The band of elaborately decorated moonstones features an undulating scroll adorned with leaves and flowers. This creeper represents the desires of humans that lead to the perpetual cycle of existence.
Motif of Swans
The motif of swans holds special significance on some moonstones. This is because swans are believed to possess the ability to discern between good and evil. This symbolism implies leaving behind worldly desires and progressing to the next level.
The Lotus: Symbol of Nibbana
The lotus, occupying the central space within the moonstone, holds profound symbolism. Drawing from the study of Ananda Coomaraswamy's work on the meaning of the lotus as an icon in India and Sri Lanka, the lotus on the moonstone represents the ultimate bliss of "Nibbana," the state of the enlightenment sought by Buddhists.
Alternative Interpretation: A Floor Mat
D.T. Devendra presented an alternative interpretation of the moonstone design, considering it as nothing more than a floor mat. According to this perspective, the earliest moonstones were square and served the practical function of being a surface to wipe one's feet on. Using animals in the carvings was seen as purely decorative, lacking symbolic significance.
Influence and Changes Over Time
Throughout history, the moonstone and its carvings have been subject to influences and changes, reflecting the cultural shifts and interactions that shaped Sri Lanka's architectural landscape.
Hindu Influence: Omission of the Bull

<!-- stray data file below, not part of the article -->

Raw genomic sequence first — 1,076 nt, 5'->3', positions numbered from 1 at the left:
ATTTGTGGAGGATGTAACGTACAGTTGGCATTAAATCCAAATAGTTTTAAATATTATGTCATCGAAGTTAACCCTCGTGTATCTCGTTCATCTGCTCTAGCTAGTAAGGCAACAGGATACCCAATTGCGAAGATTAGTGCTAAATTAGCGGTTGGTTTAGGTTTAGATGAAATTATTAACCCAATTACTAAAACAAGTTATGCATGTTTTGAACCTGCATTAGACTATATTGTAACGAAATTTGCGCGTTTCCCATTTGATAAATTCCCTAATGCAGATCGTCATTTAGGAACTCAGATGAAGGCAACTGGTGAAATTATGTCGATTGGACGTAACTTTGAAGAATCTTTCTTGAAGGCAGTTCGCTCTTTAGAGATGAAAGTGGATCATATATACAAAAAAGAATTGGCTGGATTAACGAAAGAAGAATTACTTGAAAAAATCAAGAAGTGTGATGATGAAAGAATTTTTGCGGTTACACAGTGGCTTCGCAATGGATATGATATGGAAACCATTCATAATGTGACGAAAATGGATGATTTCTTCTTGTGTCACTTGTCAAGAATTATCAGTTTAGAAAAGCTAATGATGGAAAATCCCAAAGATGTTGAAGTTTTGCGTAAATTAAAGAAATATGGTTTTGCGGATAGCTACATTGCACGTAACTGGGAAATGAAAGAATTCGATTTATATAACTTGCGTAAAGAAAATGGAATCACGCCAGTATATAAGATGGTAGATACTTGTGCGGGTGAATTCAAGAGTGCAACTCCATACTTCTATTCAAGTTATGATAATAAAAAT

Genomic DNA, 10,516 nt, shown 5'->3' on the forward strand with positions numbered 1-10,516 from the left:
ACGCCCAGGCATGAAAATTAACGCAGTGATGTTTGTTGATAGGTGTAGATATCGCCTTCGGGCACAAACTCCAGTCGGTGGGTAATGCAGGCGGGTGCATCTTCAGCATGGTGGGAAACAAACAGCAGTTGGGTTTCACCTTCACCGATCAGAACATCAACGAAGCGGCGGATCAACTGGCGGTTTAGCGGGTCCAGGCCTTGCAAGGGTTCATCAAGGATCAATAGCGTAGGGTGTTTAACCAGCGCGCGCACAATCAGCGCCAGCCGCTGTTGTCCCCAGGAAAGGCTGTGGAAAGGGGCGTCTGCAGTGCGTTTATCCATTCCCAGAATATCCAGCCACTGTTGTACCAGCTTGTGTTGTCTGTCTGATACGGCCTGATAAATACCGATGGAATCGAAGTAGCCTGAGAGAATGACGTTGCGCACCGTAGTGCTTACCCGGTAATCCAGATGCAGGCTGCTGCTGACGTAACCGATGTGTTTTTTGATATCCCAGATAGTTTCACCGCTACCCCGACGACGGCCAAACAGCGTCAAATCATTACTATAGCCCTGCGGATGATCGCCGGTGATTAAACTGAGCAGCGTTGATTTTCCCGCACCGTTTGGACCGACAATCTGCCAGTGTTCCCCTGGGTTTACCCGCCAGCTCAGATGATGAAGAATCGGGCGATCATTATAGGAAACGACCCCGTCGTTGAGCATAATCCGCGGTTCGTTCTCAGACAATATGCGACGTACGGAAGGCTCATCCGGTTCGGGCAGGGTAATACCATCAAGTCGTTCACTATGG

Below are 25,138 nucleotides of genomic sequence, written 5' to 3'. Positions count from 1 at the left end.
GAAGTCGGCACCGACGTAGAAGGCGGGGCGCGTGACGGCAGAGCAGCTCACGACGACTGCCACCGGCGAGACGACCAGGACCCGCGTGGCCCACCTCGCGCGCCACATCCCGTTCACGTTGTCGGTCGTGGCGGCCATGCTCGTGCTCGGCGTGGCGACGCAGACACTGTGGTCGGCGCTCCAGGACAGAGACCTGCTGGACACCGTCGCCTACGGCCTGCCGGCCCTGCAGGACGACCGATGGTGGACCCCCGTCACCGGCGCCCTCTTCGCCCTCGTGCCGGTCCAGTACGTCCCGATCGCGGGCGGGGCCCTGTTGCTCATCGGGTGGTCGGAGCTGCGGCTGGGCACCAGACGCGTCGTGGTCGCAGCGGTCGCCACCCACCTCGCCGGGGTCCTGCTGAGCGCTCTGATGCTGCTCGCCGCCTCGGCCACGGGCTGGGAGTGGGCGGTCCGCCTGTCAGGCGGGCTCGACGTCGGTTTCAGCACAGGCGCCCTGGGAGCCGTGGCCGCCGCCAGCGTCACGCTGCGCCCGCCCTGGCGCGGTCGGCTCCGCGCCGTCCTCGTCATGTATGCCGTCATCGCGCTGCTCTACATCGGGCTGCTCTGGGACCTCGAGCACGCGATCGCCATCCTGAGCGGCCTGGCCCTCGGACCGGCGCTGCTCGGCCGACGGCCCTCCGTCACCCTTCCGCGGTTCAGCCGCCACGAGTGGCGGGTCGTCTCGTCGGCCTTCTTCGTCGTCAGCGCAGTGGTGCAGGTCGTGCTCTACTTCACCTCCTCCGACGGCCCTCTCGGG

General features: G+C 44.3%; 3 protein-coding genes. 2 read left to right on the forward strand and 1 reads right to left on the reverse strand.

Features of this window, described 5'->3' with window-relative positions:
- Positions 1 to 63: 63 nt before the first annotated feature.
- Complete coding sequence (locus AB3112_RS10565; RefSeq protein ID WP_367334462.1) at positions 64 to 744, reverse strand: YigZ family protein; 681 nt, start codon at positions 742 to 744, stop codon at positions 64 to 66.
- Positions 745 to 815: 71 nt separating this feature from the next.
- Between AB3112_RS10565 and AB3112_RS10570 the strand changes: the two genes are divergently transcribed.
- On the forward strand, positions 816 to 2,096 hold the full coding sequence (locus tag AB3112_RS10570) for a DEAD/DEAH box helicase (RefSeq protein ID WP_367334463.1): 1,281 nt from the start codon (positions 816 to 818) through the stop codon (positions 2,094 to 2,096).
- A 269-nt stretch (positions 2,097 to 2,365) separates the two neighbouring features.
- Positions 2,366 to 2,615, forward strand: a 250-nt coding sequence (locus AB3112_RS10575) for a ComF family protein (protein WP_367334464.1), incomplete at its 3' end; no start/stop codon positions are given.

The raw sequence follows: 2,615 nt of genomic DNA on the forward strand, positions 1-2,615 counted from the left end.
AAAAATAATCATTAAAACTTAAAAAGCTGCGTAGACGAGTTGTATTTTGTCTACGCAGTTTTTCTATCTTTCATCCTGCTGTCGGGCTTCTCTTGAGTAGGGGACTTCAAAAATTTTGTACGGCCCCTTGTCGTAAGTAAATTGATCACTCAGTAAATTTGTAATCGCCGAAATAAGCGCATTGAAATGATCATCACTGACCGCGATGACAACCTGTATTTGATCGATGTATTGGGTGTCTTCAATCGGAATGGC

During the Polonnaruwa era, the bull was omitted from the moonstone design, likely due to Hindu influence. The bull holds sacred significance in Hinduism, and its depiction on the moonstone may have been considered disrespectful. Consequently, the lion, often associated with the Sinhala race, was also removed from the moonstone and placed on the outer wall of the fence.
With their captivating beauty and profound meanings, moonstones continue to capture the imagination of those who visit ancient Buddhist sites in Sri Lanka, offering glimpses into the island's rich cultural heritage.
Frequently Asked Questions (FAQs)
1. What is a moonstone in Buddhist architecture? A moonstone, also known as Sandakada Pahana, is a semi-circular stone structure found at the foot of a flight of steps in Buddhist buildings. It features intricate carvings symbolizing the cycle of life and death, desires, and the ultimate goal of enlightenment.
2. What do the animals on the moonstone represent? The procession of animals on the moonstone represents the never-ending cycle of life and death, known as Sansara. While opinions vary, the commonly accepted interpretation is that the elephant represents birth, the bull signifies decay, the lion represents disease, and the horse symbolizes death.
3. What is the significance of the lotus on the moonstone? The lotus, located at the centre of the moonstone, represents the ultimate bliss of "Nibbana," the state of enlightenment sought by Buddhists. It symbolizes transcendence beyond the cycle of worldly existence.
4. How has the moonstone design evolved? The moonstone design has changed throughout history. Influences from Hindu culture led to the omission of the bull, which holds sacred significance in Hinduism, during the Polonnaruwa era. The lion, associated with the Sinhala race, was also removed from the moonstone and placed on the outer wall of the fence.
5. What is the purpose of the moonstone in Buddhist architecture? The moonstone serves as a symbolic and decorative element in Buddhist architecture. It marks the entrance to sacred spaces, reminding devotees of worldly existence's inherent struggles and desires while pointing towards the path of enlightenment.